Pre-eminent 18th Century Scottish cabinet makers, the workshop of Francis and William Brodie was sought out by the highest members of society throughout Edinburgh. Attributed to the workshop, this George III bookcase cabinet features delicate astragal glazed doors leading to circular panel doors outlined with bead moulding. A fine example of Scottish craftsmanship.
Respected members of Edinburgh society, Francis and William Brodie's family were descended from the Brodies of Brodie Castle in Moray. The first son of the barrister, Ludovick Brodie of Whytfield, Franics Brodie trained for 10 years as an apprentice before developing his extremely successful Edinburgh workshop and becoming an important, respected figure in the city.
Francis's accomplishments are perhaps overshadowed by his now infamous son, William Brodie commonly known as Deacon Brodie - as he was elected as Deacon of Wrights and Masons around 1781. William Brodie worked at his father's workshop, going on to inherit his father's practice upon his death and establishing his own reputation as an accomplished cabinetmaker. William or Deacon Brodie's famed 'double life' as a thief and gambler led to his execution in 1788. He is thought to have been the inspiration for Robert Louis Stevenson's novel, ‘The Strange Case of Dr. Jekyll and Mr. Hyde’.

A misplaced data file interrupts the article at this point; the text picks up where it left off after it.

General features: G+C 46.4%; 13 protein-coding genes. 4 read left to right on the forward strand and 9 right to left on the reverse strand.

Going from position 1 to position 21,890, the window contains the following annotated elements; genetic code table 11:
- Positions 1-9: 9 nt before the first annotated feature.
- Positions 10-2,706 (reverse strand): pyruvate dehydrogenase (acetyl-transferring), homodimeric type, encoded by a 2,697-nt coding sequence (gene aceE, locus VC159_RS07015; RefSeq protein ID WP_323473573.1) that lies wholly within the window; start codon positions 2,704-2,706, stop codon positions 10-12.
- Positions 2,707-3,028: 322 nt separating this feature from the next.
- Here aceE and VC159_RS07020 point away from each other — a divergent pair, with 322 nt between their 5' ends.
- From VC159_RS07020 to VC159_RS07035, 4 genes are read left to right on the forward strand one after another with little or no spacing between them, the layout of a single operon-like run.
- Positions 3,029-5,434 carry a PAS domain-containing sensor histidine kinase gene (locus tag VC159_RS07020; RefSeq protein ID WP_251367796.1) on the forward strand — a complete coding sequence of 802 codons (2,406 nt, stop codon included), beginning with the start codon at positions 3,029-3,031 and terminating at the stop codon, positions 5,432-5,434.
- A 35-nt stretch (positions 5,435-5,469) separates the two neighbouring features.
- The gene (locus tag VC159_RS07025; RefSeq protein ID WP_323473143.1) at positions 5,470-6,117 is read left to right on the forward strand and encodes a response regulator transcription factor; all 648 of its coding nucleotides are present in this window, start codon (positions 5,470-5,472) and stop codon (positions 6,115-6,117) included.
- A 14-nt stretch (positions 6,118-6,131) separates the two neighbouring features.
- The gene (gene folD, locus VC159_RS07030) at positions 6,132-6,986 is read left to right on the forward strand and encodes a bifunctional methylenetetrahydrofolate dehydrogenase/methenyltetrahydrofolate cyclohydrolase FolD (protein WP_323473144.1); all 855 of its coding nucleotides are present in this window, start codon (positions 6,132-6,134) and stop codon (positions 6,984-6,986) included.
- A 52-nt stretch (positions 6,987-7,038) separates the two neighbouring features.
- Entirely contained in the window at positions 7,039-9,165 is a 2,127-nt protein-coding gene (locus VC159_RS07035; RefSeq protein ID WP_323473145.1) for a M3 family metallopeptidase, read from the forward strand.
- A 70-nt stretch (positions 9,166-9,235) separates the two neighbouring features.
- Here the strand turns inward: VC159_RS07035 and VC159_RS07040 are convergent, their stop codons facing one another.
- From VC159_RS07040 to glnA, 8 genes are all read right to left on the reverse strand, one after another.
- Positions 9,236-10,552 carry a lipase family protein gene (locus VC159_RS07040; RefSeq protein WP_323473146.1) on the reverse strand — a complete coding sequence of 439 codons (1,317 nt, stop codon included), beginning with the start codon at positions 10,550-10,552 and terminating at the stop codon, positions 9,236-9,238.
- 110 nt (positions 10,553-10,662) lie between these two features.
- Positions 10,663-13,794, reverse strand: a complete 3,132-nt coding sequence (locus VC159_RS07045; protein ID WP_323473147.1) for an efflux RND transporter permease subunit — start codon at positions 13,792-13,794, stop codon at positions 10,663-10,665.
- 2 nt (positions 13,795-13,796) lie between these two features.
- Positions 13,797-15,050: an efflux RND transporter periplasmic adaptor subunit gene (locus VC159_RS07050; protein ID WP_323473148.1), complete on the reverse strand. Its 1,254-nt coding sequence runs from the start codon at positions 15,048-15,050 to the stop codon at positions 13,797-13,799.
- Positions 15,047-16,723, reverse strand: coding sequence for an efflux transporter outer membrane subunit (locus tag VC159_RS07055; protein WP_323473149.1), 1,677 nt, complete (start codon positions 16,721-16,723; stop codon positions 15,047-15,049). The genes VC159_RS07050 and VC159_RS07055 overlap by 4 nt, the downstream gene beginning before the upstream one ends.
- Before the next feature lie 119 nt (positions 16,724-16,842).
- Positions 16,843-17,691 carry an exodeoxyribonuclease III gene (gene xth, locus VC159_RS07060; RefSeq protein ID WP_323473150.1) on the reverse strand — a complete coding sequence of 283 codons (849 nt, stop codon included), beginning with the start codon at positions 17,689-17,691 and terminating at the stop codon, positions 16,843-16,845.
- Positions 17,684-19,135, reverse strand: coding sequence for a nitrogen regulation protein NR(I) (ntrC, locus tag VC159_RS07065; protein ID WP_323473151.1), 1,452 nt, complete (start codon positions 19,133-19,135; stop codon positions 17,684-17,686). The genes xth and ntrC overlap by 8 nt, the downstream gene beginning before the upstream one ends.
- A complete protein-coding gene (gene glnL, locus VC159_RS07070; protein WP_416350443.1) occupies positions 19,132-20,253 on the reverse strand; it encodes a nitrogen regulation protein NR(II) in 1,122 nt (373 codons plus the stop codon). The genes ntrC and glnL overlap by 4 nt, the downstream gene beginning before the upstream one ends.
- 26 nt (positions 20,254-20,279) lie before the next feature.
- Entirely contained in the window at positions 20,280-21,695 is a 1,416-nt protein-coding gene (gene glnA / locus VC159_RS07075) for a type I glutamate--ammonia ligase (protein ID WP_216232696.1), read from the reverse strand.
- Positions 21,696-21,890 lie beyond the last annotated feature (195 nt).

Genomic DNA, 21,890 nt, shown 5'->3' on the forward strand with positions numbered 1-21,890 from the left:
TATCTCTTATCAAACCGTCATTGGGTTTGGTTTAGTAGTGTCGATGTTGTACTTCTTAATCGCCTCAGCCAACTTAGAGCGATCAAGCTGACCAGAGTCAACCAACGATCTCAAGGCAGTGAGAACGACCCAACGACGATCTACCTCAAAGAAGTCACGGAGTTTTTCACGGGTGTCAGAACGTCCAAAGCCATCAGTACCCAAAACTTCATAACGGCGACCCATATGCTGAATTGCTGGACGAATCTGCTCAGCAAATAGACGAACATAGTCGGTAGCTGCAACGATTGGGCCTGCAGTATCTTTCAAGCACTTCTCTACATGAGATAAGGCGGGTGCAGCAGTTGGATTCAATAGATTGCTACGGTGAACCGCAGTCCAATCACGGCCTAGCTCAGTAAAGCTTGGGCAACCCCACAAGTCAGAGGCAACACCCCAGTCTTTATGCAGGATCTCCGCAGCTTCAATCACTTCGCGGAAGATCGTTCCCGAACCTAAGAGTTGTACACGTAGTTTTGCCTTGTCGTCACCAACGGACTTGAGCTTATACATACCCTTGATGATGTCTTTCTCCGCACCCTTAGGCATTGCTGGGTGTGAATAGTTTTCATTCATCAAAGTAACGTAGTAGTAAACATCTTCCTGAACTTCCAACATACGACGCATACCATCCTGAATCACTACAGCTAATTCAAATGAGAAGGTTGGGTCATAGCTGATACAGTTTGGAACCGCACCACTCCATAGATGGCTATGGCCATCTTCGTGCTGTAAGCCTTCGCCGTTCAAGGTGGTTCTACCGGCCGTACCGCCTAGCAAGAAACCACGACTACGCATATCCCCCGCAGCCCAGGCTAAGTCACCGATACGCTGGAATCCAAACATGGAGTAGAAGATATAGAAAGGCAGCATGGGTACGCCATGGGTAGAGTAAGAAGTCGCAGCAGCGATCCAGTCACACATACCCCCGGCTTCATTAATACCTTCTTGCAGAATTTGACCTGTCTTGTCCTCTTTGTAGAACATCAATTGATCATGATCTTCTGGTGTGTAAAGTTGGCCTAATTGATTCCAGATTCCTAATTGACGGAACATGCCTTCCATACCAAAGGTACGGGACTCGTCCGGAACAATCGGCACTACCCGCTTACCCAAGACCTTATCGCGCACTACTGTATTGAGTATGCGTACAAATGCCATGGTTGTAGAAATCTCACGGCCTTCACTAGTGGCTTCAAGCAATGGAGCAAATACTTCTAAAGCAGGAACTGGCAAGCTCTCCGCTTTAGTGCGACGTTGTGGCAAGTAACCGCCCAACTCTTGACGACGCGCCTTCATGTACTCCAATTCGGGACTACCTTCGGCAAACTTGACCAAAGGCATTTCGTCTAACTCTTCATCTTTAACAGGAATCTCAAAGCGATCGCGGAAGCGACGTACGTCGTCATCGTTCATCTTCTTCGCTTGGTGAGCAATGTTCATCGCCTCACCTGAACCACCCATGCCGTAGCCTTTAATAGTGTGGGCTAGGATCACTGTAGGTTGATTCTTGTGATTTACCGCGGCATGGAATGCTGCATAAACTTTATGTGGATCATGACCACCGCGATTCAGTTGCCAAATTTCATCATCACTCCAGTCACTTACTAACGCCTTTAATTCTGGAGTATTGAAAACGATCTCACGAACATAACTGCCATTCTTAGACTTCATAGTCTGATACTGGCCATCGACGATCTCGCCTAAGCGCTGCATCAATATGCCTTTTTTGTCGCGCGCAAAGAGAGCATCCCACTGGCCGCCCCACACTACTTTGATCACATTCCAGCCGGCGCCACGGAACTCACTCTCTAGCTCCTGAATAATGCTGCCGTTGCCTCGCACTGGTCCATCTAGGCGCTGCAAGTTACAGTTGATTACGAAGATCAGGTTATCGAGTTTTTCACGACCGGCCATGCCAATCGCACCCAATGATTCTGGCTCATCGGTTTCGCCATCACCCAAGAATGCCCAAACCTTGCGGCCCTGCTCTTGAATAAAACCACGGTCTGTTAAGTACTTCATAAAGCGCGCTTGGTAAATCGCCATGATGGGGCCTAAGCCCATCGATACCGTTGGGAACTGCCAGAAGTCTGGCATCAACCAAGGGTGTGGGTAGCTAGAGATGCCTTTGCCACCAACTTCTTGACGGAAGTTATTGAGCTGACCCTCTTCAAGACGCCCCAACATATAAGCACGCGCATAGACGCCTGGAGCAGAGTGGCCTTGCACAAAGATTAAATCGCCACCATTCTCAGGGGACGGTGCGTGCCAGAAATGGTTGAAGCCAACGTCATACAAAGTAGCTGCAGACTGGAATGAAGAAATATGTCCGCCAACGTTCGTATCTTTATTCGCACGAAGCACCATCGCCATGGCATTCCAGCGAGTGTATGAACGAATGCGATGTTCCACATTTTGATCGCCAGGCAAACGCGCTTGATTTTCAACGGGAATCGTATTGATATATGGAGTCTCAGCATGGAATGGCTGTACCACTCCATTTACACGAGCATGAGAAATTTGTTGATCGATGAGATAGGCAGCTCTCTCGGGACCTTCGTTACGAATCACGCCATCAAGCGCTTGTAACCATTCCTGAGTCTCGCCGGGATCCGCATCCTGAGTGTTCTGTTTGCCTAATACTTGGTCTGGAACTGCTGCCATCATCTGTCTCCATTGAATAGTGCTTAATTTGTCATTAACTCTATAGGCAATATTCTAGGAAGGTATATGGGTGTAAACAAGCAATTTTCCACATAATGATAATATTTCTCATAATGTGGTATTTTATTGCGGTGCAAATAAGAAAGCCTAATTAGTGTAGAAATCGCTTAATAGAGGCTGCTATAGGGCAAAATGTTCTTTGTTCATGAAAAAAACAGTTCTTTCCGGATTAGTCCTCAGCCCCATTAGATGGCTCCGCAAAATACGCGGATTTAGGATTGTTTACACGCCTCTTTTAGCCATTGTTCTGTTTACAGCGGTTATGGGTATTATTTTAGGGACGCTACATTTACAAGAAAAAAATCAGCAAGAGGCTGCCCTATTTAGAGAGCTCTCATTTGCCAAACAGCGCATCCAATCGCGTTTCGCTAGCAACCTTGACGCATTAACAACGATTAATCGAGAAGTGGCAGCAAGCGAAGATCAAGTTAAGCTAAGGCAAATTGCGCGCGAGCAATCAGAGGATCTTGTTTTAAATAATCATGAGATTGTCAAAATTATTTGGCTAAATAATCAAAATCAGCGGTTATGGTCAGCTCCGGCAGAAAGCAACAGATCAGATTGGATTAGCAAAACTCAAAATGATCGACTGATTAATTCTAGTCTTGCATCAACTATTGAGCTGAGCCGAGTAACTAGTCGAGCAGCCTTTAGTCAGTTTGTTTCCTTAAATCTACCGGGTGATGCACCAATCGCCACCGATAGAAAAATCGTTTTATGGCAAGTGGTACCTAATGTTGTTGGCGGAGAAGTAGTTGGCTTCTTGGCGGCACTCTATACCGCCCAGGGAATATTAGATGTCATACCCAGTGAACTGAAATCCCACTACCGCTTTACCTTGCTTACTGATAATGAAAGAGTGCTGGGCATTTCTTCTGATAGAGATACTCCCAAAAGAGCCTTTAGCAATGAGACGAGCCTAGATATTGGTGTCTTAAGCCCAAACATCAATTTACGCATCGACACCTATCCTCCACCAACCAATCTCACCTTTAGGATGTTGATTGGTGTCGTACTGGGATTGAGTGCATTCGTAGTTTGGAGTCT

We are delighted to present this wonderful example of Scottish craftsmanship attributed to the workshop of Francis and William Brodie in our two-day Five Centuries auction as one of the leading highlights.
Selling fine antique furniture has always been at the core of our business, ever since Lyon & Turnbull’s establishment in 1826. Today, our specialist Fine Furniture Auctions department conducts four auctions throughout the year both through our beautiful period saleroom in Edinburgh and via our live online auctions. Our specialists’ knowledge of furniture and the current market are essential to the overall success of sales of antique pieces spanning five centuries of design; from 17th century oak through the finest walnut, mahogany, and satinwood examples of the Georgian, Regency and Victorian periods.